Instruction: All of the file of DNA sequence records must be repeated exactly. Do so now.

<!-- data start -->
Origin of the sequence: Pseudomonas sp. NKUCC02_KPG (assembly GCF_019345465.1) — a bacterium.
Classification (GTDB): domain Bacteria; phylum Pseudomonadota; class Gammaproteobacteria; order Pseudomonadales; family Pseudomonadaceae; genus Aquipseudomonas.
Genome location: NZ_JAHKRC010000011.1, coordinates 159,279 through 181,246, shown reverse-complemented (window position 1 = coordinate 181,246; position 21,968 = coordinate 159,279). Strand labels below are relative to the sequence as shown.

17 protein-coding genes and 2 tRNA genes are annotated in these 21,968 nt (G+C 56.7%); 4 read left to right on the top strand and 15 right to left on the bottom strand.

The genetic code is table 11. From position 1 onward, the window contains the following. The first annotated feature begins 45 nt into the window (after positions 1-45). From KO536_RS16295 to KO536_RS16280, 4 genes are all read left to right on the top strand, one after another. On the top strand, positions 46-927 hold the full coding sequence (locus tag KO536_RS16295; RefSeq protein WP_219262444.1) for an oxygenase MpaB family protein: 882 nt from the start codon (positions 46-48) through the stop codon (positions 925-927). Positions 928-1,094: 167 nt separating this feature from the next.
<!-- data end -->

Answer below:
Origin of the sequence: Pseudomonas sp. NKUCC02_KPG (assembly GCF_019345465.1) — a bacterium.
Classification (GTDB): domain Bacteria; phylum Pseudomonadota; class Gammaproteobacteria; order Pseudomonadales; family Pseudomonadaceae; genus Aquipseudomonas.
Genome location: NZ_JAHKRC010000011.1, coordinates 159,279 through 181,246, shown reverse-complemented (window position 1 = coordinate 181,246; position 21,968 = coordinate 159,279). Strand labels below are relative to the sequence as shown.

17 protein-coding genes and 2 tRNA genes are annotated in these 21,968 nt (G+C 56.7%); 4 read left to right on the top strand and 15 right to left on the bottom strand.

The genetic code is table 11. From position 1 onward, the window contains the following. The first annotated feature begins 45 nt into the window (after positions 1-45). From KO536_RS16295 to KO536_RS16280, 4 genes are all read left to right on the top strand, one after another. On the top strand, positions 46-927 hold the full coding sequence (locus tag KO536_RS16295; RefSeq protein WP_219262444.1) for an oxygenase MpaB family protein: 882 nt from the start codon (positions 46-48) through the stop codon (positions 925-927). Positions 928-1,094: 167 nt separating this feature from the next.